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Solo Vigil

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For many of the last ten summers or so, one of my sons went on two-week hike in the Olympics with www.riteofpassagejourneys.org. First Nick, then Sam the last few summers, I think Ben was always too busy playing baseball. They are the ones in the middle in these two pics, with a beige or shirt (Sam) or shorts (Nick). If the boots look similar, they should.

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Sam got back a few weeks ago, having taken on a 24-hour solo vigil at Toleak Point.

It makes us parents a little nervous – from sunrise to sunrise, each young man has a sleeping bag, water, one match, and they are spaced a mile apart on the beach, as “on your own” as you get in this world (yes, the guides keep an eye on them). There are many purposes, but at the core is making this part of the hiking journey a challenge, each has to be with their thoughts and  find within themselves what they need for those 24 hours.  For each of them, it will be one of the harder tests they’ve faced, albeit a beautiful, hard test.

So why make it hard when it could just be another day of hiking along our awesome Washington coast? Because that’s when we learn about ourselves, what we are made of.  It’s when we truly grow and become better, stronger people, i.e. when we make it through a hard challenge in life. It’s through crucibles in life that our character is formed and we become more resilient for the next challenge.

When it comes to SVP and your philanthropy / civic engagement, I hope you will seek out your own solo vigil, push yourself in this work to places where it’s hard, and you will be challenged …. where you have just a “sleeping bag, water, and a match.”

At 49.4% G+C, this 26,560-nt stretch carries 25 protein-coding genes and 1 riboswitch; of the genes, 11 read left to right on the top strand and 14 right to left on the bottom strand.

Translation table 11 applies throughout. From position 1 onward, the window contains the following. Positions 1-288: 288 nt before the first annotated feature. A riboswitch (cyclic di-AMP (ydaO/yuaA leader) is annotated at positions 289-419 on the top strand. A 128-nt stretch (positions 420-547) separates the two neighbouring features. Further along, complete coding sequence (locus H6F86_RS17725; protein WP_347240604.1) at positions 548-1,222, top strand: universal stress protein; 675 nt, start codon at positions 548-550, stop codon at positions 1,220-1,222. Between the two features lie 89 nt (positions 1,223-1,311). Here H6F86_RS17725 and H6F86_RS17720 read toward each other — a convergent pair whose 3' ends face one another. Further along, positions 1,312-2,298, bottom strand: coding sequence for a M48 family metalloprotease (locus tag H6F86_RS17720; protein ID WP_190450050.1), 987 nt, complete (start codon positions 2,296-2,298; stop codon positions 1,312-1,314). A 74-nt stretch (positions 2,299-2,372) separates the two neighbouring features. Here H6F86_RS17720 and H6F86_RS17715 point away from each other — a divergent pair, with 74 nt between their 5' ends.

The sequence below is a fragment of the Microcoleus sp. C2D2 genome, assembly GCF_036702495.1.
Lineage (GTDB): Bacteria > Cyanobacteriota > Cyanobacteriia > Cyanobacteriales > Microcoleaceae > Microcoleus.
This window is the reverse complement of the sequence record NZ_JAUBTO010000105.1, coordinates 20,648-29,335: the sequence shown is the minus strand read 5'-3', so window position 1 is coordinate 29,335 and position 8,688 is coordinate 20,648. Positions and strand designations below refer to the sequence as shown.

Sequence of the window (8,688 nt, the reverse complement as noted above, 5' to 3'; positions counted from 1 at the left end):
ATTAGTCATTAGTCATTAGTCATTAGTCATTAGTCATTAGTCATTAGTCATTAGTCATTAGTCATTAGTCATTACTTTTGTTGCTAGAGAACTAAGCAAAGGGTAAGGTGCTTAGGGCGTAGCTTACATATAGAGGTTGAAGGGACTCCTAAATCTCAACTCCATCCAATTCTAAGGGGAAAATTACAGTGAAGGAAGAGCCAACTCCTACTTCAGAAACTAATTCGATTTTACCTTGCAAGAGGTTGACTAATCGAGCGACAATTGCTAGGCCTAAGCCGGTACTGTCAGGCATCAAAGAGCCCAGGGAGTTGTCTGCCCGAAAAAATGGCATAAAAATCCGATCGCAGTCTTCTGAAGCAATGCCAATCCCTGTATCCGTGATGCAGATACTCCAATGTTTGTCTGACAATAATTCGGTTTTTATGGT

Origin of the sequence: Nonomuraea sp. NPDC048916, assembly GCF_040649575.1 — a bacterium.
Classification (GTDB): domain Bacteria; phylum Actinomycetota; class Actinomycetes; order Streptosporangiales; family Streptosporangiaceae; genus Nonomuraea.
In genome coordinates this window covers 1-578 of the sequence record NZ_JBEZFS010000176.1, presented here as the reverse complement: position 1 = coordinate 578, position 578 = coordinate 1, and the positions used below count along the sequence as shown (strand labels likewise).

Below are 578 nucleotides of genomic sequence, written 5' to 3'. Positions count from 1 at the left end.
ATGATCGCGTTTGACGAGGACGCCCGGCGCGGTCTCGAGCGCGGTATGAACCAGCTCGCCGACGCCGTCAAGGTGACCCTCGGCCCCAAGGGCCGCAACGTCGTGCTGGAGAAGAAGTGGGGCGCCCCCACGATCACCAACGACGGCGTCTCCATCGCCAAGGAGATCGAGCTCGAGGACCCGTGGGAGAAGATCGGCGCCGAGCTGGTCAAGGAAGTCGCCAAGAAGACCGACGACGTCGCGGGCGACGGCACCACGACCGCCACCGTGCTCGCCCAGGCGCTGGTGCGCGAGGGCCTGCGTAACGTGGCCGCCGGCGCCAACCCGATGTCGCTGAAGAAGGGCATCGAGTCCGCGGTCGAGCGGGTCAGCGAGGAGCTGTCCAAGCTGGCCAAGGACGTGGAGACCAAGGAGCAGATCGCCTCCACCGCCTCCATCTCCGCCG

This work we do – philanthropy, strategic volunteering, etc – is meant to be joyful,  for sure. But it shouldn’t always be easy, happy and without the same challenges that we all experience in our professional and personal lives, that made each of us who and what we are today.

You don’t become better and stronger in life without solo vigils along the way. We’ve learned to celebrate the people who fall and get back up, and well we should. We need to do the same in this work of philanthropy, we have to seek out the hard work, the challenges, put ourselves in places that make us uncomfortable and uncertain so that we can find our way out. Why? Because it’s in those hard places where the real work is happening in a community. If you don’t get into a social cause deeply enough for it to hurt, to feel uncomfortable, then you ultimately aren’t going to affect real change.

At SVP, our Lead Partners working with Investees come across rough points in the relationship, our strategic volunteers sometimes face a problem of constrained resources or having to navigate internal dynamics, I’ll never forget Tim Schottman’s moment of pain and hurt when he get close enough to make a real difference.

In life, the challenges and hardships come at us, whether we want them to or not. In philanthropy, we have to go find our “solo vigils,” seek them out. They are out there, and there is immense personal growth and social change alongside, but you gotta take the hike to go find it. Sam did last summer, now it’s your turn. See you this fall on your solo vigil, I hope.

 

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